Mercy and Its Counterfeit Counterpart
COMMENTARY: This virtue is both ‘affective,’ involving the emotions, as well as ‘effective,’ involving practical assistance.
In the world of amateur baseball there is something called “the mercy rule.” It is applied when a losing team is trailing by as many as 15 runs. The purpose of the rule is to end the suffering and humiliation of the players on a team that no longer has any hope of winning. The rule is unobjectionable when it is applied to baseball. In fact, it might even be regarded as admirable and humane.
But it is quite another thing when it is applied to life. For many people, especially those who promote euthanasia, mercy means ending the suffering and humiliation of a person by ending his life. The well-known phrase “mercy killing” is a rationalization that attempts to make killing another person appear to be a virtuous act.
Mercy, properly speaking, is a virtue. However, “mercy killing” has the pretense of a virtue without possessing its essence. At the close of his encyclical Evangelium Vitae (The Gospel of Life), Pope St. John Paul II invokes Mary to intercede for “the elderly and the sick killed by indifference or out of misguided mercy.” For every genuine virtue, there is a counterfeit counterpart. This is particularly evident with respect to compassion, which is commonly employed as a justification for abortion.
True mercy is always on the side of life. St. Thomas Aquinas defines mercy as “the compassion in our hearts (misericordia) for another person’s misery.” Had he concluded his definition at that point, he would have been sorely remiss and would have given encouragement to advocates of mercy killing. But the second part of his definition is crucial. The “Angelic Doctor,” citing St. Augustine, states that mercy is “a compassion which drives us to do what we can to help him” (Summa Theologiae II-II, 30, 1). Mercy, therefore, is both “affective,” involving the emotions, as well as “effective,” involving practical assistance. Putting a person to death is not a way of helping him.
Mercy may be shown to those who suffer through no fault of their own. Nonetheless, in the Year of Mercy, a special emphasis is given to those who suffer as a consequence of sin. Pope Francis stressed this aspect of mercy when he accepted the papacy: “This is me, a sinner on whom the Lord has turned his gaze. And this is what I said when they asked me if I would accept my election as pontiff. I am a sinner, but I trust in the infinite mercy and patience of our Lord Jesus Christ.”
Pope Francis’ declaration is remarkably similar to that of another visionary, Christopher Columbus: “I am a most noteworthy sinner, but I have cried out to the Lord for grace and mercy, and they have covered me completely. I have found the sweetest consolation since I made my whole purpose to enjoy his marvelous Presence.” Novelist Herman Melville made the same point, though far more dramatically. “Heaven have mercy on us all …” he wrote, “for we are all somehow dreadfully cracked about the head, and sadly need mending.”
Another celebrated novelist, Charles Dickens, confessed that, “but for the mercy of God, I might easily have been, for any care that was taken of me, a little robber or a vagabond.” “The wonderful news,” declares evangelist Billy Graham, “is that Our Lord is a God of mercy, and he responds to repentance.”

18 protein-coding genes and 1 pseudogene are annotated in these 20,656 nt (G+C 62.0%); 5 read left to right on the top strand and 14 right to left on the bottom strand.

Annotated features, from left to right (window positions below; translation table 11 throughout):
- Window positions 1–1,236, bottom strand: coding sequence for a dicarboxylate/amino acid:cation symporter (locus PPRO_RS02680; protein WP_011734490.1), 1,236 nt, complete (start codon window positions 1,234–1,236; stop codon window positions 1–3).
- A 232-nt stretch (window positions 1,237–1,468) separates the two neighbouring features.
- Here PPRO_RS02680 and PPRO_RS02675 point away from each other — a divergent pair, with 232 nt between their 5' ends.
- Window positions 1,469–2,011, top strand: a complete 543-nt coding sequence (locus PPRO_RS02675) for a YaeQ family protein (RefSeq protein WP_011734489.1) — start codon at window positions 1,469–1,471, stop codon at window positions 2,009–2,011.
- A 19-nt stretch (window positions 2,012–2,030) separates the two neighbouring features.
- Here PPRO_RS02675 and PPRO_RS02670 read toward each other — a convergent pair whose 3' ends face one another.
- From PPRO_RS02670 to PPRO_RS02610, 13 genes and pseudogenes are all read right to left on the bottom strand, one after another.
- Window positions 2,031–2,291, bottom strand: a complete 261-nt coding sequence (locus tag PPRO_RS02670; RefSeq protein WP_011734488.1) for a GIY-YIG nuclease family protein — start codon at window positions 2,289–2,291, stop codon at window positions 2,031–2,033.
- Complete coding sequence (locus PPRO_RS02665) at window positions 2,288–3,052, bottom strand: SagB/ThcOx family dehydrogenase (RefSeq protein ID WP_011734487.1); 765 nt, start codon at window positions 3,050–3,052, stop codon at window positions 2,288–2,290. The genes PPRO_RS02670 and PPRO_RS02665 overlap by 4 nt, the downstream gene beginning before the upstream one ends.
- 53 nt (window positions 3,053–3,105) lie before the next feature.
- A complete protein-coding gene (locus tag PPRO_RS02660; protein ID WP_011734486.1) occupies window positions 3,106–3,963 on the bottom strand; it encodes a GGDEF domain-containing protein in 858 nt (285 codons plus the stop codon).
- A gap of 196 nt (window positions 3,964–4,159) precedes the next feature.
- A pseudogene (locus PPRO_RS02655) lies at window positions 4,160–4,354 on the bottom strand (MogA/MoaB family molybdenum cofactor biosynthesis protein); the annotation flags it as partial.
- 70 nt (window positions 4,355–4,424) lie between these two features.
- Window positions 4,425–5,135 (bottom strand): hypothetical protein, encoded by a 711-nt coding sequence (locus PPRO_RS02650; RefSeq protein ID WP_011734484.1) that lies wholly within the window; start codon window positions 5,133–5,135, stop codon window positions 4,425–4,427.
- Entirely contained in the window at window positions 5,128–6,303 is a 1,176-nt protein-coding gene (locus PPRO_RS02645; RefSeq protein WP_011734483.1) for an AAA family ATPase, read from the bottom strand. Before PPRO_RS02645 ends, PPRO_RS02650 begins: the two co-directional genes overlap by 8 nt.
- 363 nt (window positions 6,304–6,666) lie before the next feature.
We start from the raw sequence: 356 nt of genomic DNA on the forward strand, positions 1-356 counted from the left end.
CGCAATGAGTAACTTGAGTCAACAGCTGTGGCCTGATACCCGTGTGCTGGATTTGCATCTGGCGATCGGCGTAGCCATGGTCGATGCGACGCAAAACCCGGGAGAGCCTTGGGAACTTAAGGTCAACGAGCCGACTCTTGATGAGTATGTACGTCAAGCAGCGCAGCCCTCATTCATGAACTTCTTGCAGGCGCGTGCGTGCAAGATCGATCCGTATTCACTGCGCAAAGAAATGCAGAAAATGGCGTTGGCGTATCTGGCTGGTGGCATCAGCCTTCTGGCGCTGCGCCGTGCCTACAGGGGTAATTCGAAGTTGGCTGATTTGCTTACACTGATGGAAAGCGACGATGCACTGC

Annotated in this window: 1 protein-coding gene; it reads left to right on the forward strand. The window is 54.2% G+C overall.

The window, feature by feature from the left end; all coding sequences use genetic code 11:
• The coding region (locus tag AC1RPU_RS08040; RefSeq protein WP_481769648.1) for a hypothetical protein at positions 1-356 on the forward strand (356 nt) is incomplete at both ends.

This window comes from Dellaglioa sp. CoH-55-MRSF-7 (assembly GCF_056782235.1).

Mercy should not be misguided. It should be beneficial. But it should not be doled out irresponsibly. Mercy is a mutual affair. The recipient must have the right disposition in order to receive and benefit from mercy.
The celebrated mystery writer Agatha Christie understood well that when mercy is dispensed recklessly, irrespective of justice, it can prove to be counterproductive. “Too much mercy,” she remarked, “often resulted in further crimes, which were fatal to innocent victims who need not have been victims if justice had been put first and mercy second.” It belongs to wisdom to place things in their proper order.
The sinner is not eligible for mercy unless he is willing to accept justice. Mercy, therefore, does not stand alone. Justice alone can be cold legalism, whereas mercy alone can be meaningless. In Shakespeare’s famous panegyric to mercy that appears in The Merchant of Venice, he points out that mercy is “the throned monarch better than his crown.” The “crown” is a symbol of justice and temporal power. But mercy is personal and “is enthroned in the hearts of kings.” When he states that “mercy seasons justice,” he is affirming the validity of both virtues, while putting them in their proper order.
The anatomy of mercy reveals an interesting variety of twists and turns, curves and contours. It should be, at the same time, both passionate and practical. It should be in the interest of life, not death. It can restore sinners to a life of grace. It is available to all who suffer, whether their suffering is deserved or undeserved. It is higher than justice, but nonetheless presupposes it. It is dispensed with a generous heart. It blesses both the giver as well as the receiver. It is virtuous only when it is whole, when all its composing parts are properly integrated. It can easily become a vice when it is fragmented for convenience. May this Year of Mercy, let us hope, result in a life of grace.
Donald DeMarco, Ph.D., is a senior fellow of Human Life International, professor emeritus at
St. Jerome’s University in Waterloo, Canada, and an adjunct professor at Holy Apostles College in Cromwell, Connecticut.